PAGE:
For a most unconventional way of appreciating blue cheese, however, set your sights on – surprise, surprise – Japan. Watching grand mixologist Shuzo Nagumo deliver the gorgonzola cognac, which he counts as among his adventurous cocktail creations, in one of his stylish bars in Tokyo is undoubtedly a treat in itself.
Globe-Trotter’s Sapphire Blue collection was inspired by the gemstone that is second only to the diamond in terms of mineral hardness. Photo owned by Globe-Trotter
These blues follow me everywhere
Sadness often gets expressed in shades of blue, but so does water, the sky, calmness and coolness. Globe-Trotter’s Sapphire Blue limited-edition deluxe collection quite possibly is that one blue you need for all of the blues you can possibly associate with as a traveller. This British brand is best enjoyed in the UK, of course.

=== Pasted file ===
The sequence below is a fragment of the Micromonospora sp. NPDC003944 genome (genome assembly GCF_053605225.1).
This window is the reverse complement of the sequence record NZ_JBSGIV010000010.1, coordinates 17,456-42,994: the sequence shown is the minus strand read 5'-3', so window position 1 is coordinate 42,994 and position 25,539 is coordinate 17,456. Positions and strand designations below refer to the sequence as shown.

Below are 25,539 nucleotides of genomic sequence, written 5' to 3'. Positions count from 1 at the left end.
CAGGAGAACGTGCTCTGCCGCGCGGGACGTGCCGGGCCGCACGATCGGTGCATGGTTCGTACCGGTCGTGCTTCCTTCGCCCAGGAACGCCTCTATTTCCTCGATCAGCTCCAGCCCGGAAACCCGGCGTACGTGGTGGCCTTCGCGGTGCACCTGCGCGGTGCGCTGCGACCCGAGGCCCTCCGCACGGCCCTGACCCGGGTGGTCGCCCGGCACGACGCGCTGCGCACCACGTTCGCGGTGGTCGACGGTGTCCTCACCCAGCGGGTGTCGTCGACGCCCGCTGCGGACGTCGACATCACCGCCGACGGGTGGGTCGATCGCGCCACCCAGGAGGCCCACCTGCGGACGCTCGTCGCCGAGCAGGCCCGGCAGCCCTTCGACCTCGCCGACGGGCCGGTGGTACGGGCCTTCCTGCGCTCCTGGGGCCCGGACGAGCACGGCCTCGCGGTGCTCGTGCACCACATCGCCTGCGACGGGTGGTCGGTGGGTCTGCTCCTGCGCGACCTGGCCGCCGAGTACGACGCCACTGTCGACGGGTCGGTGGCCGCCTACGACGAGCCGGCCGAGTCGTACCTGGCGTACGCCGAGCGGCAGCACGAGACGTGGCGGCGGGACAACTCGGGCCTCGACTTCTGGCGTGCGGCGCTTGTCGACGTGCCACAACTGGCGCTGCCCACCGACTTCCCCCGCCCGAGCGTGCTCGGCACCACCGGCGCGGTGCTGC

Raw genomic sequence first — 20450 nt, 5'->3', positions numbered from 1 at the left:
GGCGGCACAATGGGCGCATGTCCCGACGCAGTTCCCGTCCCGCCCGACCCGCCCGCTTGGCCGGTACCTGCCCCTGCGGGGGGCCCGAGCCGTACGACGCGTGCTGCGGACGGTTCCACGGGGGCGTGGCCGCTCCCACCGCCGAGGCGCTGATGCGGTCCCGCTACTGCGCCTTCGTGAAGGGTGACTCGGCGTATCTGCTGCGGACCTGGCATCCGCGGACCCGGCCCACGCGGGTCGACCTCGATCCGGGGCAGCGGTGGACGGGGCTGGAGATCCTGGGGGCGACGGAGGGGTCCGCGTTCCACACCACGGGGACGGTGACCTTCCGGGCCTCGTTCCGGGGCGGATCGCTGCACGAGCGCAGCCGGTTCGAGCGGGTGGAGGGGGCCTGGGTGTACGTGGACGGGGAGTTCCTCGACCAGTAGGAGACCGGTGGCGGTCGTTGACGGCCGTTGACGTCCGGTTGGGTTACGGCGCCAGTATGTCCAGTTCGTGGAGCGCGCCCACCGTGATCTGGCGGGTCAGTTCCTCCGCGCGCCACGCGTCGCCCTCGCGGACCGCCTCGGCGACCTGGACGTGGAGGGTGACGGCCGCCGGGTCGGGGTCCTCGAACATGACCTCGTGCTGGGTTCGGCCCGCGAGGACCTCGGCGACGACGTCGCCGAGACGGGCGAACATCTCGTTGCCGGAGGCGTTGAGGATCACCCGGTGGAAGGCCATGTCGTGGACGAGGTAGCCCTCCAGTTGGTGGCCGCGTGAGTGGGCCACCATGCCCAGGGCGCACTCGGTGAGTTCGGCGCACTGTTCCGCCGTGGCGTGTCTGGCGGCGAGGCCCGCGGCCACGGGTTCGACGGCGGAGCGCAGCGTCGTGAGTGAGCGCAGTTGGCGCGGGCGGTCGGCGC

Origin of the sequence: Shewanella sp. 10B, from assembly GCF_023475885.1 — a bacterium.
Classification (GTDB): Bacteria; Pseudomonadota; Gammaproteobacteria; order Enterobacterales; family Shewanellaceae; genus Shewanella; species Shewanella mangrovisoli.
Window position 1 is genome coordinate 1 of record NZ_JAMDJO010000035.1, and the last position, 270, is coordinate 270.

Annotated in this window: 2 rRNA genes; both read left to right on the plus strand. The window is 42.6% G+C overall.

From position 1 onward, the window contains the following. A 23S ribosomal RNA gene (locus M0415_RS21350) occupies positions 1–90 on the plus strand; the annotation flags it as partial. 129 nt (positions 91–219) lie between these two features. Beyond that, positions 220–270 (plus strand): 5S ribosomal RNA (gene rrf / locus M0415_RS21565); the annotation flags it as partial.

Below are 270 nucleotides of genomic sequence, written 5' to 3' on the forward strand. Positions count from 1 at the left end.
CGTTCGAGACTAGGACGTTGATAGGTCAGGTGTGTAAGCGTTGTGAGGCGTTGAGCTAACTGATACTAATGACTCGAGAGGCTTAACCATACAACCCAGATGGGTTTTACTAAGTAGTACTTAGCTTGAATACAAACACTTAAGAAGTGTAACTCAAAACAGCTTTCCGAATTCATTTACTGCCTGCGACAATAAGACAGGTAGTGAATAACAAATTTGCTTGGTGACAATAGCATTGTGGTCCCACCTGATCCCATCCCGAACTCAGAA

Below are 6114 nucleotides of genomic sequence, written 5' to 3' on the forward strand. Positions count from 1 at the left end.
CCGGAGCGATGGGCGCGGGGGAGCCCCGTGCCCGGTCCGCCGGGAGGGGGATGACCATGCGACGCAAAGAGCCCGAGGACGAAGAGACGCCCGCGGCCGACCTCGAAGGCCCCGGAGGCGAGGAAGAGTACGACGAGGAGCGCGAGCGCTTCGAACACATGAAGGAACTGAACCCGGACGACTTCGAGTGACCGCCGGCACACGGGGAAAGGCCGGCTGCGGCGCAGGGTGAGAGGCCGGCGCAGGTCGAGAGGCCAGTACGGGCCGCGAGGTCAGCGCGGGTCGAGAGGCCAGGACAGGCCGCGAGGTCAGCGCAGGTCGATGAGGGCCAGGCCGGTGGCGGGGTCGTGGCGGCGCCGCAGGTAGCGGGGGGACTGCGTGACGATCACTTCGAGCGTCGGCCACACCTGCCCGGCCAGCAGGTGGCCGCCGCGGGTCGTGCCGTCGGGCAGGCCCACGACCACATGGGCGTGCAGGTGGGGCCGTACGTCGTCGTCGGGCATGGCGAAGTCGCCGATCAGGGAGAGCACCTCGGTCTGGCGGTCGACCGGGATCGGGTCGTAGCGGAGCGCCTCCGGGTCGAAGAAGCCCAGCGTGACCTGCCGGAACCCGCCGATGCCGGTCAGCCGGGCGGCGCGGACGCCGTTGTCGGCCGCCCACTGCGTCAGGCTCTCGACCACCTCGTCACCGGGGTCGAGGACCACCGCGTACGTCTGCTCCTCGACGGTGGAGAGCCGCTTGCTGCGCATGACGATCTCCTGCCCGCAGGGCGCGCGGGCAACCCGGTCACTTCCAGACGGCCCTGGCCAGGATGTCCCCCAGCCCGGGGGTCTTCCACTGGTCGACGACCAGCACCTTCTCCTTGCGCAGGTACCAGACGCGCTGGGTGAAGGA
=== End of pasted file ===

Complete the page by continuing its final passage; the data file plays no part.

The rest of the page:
With one of these Herfordshire-handcrafted pieces, the sky’s the limit when it comes to your globetrotting – take it to places you crave. We don’t need to tell you how cool the high-gloss metallic exterior accompanied by leather corners and straps feels and looks. And that sinking feeling when the luggage goes missing, followed by that huge wave of relief when you find out it’s just temporarily misplaced. PSA: half the collection is already sold out.
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The town of Durnstein in Austria’s Wachau Valley sits along the Danube river and is known for its ancient vineyards and castle ruins.
Photo by Chris De Wit on Unsplash
Is the Danube really blue?
It’s a familiar and uplifting waltz loved all over the world. In its birth country Austria, it’d be near impossible to avoid hearing The Blue Danube, also dubbed the country’s second national anthem. Quite frankly, this timeless classic will be constant music to your ears – at an orchestra performance, in a quintessential Viennese café, in the boutiques and certainly on an indulgent private cruise down the famous waterway.